These are not only human cognition and language to need natural inner feedback. Human DNA depends on cellular feedback for active protein, in the course of the human endeavor to comprehend own structure, this being already Lamarck to note on organism adaptation (The New Oxford Dictionary of English, 1998). Human endurance under feedback impoverishment has been reported lower than for fasting, and of sensory expression (Lindsay and Norman, 1991).[8] Parallel-distributed information processing by human brains holds in standard as well as non-standard contexts, yet impediment, obstruction, or deficit cannot prescribe on norm.[9] Therefore, the role of feedback in language processing can be posited to approximate a drive.

 

Psychologically, a drive is an inner urge to stimulate response, incite or repress action, as well as a basic and instinctive need (Webster’s Encyclopedic Unabridged Dictionary of the English Language, 1989). The instinctual nature of feedback reliance would be strongest in neural, inner extents, interference or limitation potentially to induce biological search for variables. In environmental scopes, dependence on feedback would lessen with language maturation and personal independence.[10]

 

Not connoted with stress or fear in civilized circumstances, speech and language always remain a basic human need, and as such relate to self-sustainment. The role of natural feedback in language thus would be that of an initiating, mediating, and modeling factor. This would be the self-preservation instinct to promote individual flexibility and competence for progress and advancement.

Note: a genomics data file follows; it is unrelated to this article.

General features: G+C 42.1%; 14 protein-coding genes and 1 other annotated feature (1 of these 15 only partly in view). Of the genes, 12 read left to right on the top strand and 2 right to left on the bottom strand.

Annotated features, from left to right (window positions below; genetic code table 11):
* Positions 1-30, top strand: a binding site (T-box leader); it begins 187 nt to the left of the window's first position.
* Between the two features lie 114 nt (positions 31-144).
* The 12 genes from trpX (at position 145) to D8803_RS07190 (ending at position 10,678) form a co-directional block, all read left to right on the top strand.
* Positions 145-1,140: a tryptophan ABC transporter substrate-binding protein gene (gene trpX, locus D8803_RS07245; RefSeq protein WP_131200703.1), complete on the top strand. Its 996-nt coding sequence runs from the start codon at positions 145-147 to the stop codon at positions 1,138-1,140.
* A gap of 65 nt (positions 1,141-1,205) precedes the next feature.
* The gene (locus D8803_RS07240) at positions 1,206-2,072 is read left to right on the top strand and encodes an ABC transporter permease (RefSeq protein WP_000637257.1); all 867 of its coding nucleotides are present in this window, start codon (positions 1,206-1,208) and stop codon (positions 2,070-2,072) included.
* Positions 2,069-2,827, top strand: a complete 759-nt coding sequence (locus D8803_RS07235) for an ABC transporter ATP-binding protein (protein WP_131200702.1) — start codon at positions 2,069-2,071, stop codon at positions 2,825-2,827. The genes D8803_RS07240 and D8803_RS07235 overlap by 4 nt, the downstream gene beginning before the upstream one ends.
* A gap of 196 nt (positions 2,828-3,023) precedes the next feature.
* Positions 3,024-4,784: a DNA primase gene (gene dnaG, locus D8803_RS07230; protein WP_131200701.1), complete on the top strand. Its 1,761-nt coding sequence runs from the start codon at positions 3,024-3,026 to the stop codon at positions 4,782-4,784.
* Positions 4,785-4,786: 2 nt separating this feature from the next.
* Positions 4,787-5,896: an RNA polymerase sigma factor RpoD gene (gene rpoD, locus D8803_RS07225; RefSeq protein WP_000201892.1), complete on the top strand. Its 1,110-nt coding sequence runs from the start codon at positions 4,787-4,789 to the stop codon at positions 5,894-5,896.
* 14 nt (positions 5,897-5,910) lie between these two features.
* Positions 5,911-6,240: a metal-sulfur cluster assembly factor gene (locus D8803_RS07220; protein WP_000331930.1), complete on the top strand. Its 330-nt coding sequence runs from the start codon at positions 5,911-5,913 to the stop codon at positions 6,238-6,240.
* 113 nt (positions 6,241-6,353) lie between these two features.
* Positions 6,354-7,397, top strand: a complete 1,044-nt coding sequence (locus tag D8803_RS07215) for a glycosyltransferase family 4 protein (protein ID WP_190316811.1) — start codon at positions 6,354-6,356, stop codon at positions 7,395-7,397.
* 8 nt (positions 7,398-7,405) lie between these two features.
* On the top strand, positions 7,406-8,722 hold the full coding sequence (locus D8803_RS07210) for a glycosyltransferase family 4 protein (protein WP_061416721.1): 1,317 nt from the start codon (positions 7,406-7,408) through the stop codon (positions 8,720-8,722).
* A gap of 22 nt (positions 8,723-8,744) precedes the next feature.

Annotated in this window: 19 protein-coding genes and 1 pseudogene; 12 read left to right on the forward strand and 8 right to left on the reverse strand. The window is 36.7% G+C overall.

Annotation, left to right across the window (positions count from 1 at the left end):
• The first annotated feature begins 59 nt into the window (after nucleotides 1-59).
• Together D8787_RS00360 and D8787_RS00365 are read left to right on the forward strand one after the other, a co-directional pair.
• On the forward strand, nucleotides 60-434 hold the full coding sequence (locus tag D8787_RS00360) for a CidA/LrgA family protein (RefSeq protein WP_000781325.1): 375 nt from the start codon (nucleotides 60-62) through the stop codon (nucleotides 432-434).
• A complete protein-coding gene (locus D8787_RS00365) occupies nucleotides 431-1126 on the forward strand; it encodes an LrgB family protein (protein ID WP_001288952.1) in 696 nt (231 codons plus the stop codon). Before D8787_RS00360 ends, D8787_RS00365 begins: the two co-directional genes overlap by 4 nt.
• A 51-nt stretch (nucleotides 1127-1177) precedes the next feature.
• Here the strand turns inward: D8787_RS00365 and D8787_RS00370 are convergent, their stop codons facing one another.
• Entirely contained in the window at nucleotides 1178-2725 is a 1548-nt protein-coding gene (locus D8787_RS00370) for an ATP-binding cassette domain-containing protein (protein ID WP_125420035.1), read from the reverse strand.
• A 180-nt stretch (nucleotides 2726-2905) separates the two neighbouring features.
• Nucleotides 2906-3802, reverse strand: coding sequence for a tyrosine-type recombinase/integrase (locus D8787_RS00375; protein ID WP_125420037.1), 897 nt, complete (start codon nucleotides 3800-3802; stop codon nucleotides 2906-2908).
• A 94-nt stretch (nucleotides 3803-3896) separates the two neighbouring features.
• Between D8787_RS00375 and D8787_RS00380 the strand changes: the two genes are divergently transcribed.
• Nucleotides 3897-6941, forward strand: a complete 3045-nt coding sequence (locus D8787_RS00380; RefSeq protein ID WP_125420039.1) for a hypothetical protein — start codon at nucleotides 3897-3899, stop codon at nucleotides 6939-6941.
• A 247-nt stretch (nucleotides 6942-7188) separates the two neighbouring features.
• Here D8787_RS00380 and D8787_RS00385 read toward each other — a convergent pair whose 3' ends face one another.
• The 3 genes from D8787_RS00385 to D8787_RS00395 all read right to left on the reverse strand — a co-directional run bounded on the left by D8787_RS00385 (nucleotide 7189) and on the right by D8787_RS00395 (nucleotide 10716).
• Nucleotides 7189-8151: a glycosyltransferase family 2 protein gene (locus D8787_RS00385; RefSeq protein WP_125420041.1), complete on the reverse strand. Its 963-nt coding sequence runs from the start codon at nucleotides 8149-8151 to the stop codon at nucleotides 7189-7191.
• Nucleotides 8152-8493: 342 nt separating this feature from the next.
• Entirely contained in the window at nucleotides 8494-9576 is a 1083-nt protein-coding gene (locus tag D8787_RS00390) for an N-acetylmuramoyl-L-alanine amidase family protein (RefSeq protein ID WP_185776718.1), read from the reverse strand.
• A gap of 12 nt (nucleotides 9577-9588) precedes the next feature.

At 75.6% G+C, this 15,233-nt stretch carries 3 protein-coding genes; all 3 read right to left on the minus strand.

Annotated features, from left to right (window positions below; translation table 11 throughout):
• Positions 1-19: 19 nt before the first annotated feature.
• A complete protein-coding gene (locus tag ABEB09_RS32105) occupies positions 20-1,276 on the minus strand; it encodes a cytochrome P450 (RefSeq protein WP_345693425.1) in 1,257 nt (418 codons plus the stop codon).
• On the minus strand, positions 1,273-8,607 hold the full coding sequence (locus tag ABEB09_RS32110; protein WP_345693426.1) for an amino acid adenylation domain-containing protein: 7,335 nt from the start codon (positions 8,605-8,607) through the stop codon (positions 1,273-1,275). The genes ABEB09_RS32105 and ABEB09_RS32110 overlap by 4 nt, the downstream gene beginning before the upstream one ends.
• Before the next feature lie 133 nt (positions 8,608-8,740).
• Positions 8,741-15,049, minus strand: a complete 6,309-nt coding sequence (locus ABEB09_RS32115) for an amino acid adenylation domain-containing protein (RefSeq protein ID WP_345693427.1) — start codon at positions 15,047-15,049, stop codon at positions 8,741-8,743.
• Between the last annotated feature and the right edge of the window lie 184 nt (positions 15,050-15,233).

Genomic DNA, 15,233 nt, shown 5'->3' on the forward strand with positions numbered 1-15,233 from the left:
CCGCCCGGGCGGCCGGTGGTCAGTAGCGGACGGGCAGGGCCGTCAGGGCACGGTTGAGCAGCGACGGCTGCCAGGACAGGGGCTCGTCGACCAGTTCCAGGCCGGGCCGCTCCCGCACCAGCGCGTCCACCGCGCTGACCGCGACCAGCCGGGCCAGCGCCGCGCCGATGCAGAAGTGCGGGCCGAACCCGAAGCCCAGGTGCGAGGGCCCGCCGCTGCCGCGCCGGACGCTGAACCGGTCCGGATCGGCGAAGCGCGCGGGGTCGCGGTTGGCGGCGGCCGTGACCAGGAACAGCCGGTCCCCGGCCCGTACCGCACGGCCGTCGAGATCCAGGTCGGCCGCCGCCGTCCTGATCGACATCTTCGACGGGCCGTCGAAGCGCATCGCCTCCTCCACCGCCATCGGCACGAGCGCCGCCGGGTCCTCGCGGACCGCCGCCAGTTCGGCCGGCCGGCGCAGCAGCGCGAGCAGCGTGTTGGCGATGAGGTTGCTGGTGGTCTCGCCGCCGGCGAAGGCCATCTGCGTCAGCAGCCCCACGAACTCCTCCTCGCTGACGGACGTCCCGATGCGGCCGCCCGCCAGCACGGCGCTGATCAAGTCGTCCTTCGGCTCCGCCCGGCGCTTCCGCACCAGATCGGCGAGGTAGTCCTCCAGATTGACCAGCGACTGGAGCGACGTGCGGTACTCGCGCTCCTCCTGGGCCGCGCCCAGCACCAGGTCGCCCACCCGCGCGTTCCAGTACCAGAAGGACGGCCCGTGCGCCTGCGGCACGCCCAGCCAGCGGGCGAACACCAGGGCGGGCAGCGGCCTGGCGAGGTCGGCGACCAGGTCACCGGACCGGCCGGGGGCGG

FOOTNOTES

 

[1] The phrase to give someone feedback means to provide an opinion, an informed view. Only solicited opinion in standard verbal form may work as feedback.

 

[2] Cybernetics: theory of control in biology, mechanics, and electronics.

 

[3] The degree of uniformity as in medical sciences, where the doctor tells the standard heart rate or respiratory capacity, would not apply for language. Some people speak volumes, some prefer written language activity, and some hardly get involved with language. There is no ground to term any of the predilections abnormal.

 

[4] Already individual ways to shape letters of the alphabet vary. The neural patterns to mediate handwritten (ɑ) or (e) can differ from those to mediate (a) or (ε). Please compare chapter 3.6 for graphemic variance.

 

[5] Please compare chapter 2.8.

 

[6] Please compare chapter 2.4, on the role of circular reactions.

 

[7] Even low-level verbal stimulation could not provide for inner language.

 

[8] Please refer to chapter 1.8 and the pool model for internal balance preservation. With partial deprivation only, the endurance was about 48 hours (Lindsay and Norman, 1991).

 

[9] An approach to have deprivation for a measure would have us developing innumerable “drives”. Naturally, a figure of speech as a drive for knowledge could sound natural. “A drive for a good cup of coffee” would not, unless humorous.

 

[10] The term competence follows Noam Chomsky’s notion that all humans have language competence and performance. The use is not to imply school assessment.

The conscious mind of Emily Dickinson

… Babbles the Bee in a stolid Ear,

Pipe the Sweet Birds in ignorant cadence — …